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Name: Eric John Schoderer
Rank/Branch: E4/US Navy
Unit: Air Antisubmarine Squadron 21, USS KEARSARGE (CVS 33)
Date of Birth: 16 June 1944 (Darby PA)
Home City of Record: Surf City NY
Date of Loss: 10 November 1966
Country of Loss: South Vietnam/Over Water
Loss Coordinates: 173000N 1083000E (BK346365)
Status (in 1973): Killed/Body Not Recovered
Category: 5
Aircraft/Vehicle/Ground: S2E
Other Personnel in Incident:
William T. Carter; Thomas J. McAteer; John M. Riordan (all missing)

Compiled by Homecoming II Project 15 May 1990 from one or more of the following: raw data from U.S. Government agency sources, correspondence with POW/MIA families, published sources, interviews.


In 1966, there were several search and rescue (SAR) destroyers parked off the coast of North Vietnam in the Gulf of Tonkin. When the attack and fighter people would egress, they would be there to assist a cripple or pick up a guy who had to punch out or ditch. During the night when the strike activity would ebb, the SAR DDs would steam around their small areas waiting for the next day's activities. It was during these night and early morning hours that high speed surface contacts would probe their positions. The "Stoof" (S2) helped provide air cover for these surface ships, as well as utilize electronic technical gear to pinpoint locations of enemy activity.

As antisubmarine warfare was all but unknown in Vietnam, there were a variety of duties handled by those trained in antisubmarine warfare. As marking submarines, and/or destroying them involved the use of marking buoys, electronic "ears" and other technical equipment suited for target marking, antisubmarine teams were frequently used for search missions. They also sometimes assisted in attacks on small enemy water craft. The Stoof (also called "Tracker") was technically an anti-submarine aircraft, but had other missions in Vietnam. There were only a few of such planes assigned to Vietnam at all.

For example, if a ship thought its position was being probed by enemy boats, it might vector the Stoof out over the target. The Stoof tactic was to drop a parachute retarded flare from about 10,000 feet over the target, circle back around at a low altitude (about 300 feet) and investigate. If the target was unfriendly, then the S2 would engage and destroy it. There was a certain amount of risk involved in these operations, as the Vietnamese PT boats had radar that enabled them to strike with no visual contact.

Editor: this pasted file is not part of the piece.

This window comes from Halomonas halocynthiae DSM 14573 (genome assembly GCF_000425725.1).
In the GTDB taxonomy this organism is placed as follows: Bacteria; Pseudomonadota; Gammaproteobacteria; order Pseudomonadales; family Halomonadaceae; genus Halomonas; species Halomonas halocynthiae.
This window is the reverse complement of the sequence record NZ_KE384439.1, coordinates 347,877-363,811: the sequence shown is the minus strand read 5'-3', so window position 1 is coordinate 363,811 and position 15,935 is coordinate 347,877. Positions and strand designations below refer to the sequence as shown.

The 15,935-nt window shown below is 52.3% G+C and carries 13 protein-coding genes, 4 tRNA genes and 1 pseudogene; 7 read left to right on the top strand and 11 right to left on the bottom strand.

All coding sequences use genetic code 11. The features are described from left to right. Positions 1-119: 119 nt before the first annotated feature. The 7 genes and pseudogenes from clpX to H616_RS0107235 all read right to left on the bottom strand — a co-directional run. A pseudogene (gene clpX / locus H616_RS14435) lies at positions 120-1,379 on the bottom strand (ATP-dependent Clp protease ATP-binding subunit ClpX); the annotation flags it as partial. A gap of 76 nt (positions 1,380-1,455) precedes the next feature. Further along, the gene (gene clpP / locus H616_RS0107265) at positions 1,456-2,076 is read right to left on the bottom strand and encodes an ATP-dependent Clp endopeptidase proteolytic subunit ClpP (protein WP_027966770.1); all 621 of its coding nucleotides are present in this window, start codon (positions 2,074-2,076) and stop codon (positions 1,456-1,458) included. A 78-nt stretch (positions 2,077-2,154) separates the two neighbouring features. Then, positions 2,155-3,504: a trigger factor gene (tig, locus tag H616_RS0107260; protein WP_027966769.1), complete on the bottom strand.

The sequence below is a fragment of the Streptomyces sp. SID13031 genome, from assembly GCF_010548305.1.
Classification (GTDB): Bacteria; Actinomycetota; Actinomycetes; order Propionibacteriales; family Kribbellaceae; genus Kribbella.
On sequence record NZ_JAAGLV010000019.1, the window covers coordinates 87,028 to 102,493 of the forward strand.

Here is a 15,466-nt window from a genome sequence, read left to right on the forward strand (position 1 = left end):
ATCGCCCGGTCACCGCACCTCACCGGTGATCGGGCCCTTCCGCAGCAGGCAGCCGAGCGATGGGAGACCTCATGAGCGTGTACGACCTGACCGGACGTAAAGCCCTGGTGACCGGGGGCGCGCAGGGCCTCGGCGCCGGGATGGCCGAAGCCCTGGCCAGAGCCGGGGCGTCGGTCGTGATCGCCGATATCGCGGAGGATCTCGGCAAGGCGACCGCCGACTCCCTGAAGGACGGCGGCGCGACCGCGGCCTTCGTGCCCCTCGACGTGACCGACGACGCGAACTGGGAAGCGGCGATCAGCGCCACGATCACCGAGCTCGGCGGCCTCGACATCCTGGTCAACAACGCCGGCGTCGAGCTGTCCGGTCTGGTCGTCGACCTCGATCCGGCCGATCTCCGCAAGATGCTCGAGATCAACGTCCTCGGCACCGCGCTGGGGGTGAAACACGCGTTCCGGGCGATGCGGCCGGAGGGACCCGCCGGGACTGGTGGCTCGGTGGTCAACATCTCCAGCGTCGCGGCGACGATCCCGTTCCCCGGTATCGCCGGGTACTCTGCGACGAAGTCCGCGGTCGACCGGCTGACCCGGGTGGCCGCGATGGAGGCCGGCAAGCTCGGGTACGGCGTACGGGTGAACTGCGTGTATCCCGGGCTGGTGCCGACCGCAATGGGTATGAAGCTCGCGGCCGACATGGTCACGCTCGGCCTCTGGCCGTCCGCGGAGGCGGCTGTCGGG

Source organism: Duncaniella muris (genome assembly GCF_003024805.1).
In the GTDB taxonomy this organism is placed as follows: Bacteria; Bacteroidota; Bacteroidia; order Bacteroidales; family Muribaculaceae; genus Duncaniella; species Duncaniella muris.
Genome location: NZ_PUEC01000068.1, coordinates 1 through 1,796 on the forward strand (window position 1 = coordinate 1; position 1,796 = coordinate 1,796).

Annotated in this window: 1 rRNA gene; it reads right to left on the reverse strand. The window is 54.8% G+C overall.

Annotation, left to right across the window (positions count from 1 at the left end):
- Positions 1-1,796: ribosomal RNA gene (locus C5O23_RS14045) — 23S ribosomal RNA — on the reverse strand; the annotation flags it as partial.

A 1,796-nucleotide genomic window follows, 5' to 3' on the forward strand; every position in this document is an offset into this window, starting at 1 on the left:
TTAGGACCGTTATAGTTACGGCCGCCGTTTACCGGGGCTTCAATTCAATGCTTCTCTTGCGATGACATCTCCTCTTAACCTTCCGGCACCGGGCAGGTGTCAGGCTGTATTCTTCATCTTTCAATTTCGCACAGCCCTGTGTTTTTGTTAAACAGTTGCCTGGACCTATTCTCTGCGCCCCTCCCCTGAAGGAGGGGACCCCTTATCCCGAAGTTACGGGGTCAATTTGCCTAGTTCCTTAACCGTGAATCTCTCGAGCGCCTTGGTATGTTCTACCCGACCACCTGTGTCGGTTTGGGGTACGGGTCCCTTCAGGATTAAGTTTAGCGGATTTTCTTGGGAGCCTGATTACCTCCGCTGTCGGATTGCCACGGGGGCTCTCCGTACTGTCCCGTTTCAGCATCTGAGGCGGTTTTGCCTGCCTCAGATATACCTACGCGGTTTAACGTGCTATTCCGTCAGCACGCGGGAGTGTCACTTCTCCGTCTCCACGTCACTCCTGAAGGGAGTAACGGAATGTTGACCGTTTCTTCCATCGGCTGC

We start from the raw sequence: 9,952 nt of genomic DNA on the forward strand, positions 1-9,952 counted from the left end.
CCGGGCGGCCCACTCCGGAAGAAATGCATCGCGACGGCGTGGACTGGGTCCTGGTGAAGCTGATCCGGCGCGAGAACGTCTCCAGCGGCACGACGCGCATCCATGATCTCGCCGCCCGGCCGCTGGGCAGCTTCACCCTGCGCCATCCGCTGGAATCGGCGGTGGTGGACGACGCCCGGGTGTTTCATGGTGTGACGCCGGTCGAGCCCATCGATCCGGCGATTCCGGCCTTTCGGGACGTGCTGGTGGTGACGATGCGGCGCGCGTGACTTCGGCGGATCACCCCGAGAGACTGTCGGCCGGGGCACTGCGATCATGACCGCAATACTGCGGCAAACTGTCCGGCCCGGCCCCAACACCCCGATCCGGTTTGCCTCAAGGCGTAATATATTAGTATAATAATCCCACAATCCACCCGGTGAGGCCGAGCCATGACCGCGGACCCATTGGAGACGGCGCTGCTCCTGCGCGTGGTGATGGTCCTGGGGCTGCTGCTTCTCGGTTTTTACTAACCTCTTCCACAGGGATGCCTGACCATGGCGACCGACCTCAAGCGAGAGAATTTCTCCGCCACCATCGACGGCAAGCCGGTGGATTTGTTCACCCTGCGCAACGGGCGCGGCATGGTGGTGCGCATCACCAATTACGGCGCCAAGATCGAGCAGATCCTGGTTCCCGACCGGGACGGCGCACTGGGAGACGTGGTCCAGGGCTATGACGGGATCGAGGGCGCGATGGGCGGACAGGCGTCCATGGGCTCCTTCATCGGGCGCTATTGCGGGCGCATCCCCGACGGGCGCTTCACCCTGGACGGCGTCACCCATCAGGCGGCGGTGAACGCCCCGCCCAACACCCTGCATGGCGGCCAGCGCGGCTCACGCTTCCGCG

In the dead of night, at 10:30 p.m. on November 10, 1966, an S2E launched from the USS Kearsarge with pilot LT Thomas J. McAteer, and crewmembers LTJG William T. Carter, AX3 John M. Riordan, and AX3 Eric J. Schoderer. (AX designates Antisubmarine warfare technicians and related duties). Their mission was a surveillance flight in the Gulf of Tonkin.

McAteer's Tracker was last in radar contact with the control ship at 1:45 a.m. It was not uncommon to lose periodic radar contact with a Tracker when it dived below radar to investigate a surface target. But when the Tracker did not return to the ship at their expected time, a search and rescue effort was begun. The search produced aircraft wreckage and personal survival and flight gear, but no survivors.

The cause of the crash of McAteer's aircraft was not determined. It was suspected that the aircraft made an uncontrolled contact with the water. The aircraft was determined lost about 55 miles east-northeast of the city of Hue in the Gulf of Tonkin. The crew status was initially Missing in Action, but was changed the following day to Killed/Body Not Recovered.

When considering a personnel loss at sea, the criteria for survival involves both the location and the cause of the loss. In the case of the S2E, no reason for loss was ever determined. Therefore, it was either shot down or went down due to mechanical difficulties or "pilot error."

If mechanical difficulties resulted in the downing of the S2E, in an entirely non-hostile environment, then there can be little chance of survival for the crew of the S2E unless they managed to cross 50 miles of ocean. If enemy activity was present, however, there can be ample room for speculation that the crew might have been captured.

The crew of the S2E is among nearly 3000 Americans who remained prisoner, missing, or otherwise unaccounted for at the end of the Vietnam war. Since that time, cases have been resolved by the return of remains and by other means. Since the end of the war, nearly 10,000 reports relating to these Americans have been received by the U.S. Government, convincing many authorities that hundreds of Americans remain alive in enemy hands today.

Whether the crew of the S2E survived to be captured can only be speculated. It would be kinder to them and to their families if they died on November 10, 1966. It is impossible to imagine the agony they must feel to have been abandoned by their country. It is heartbreaking to consider that Americans still await rescue by the country they proudly served.


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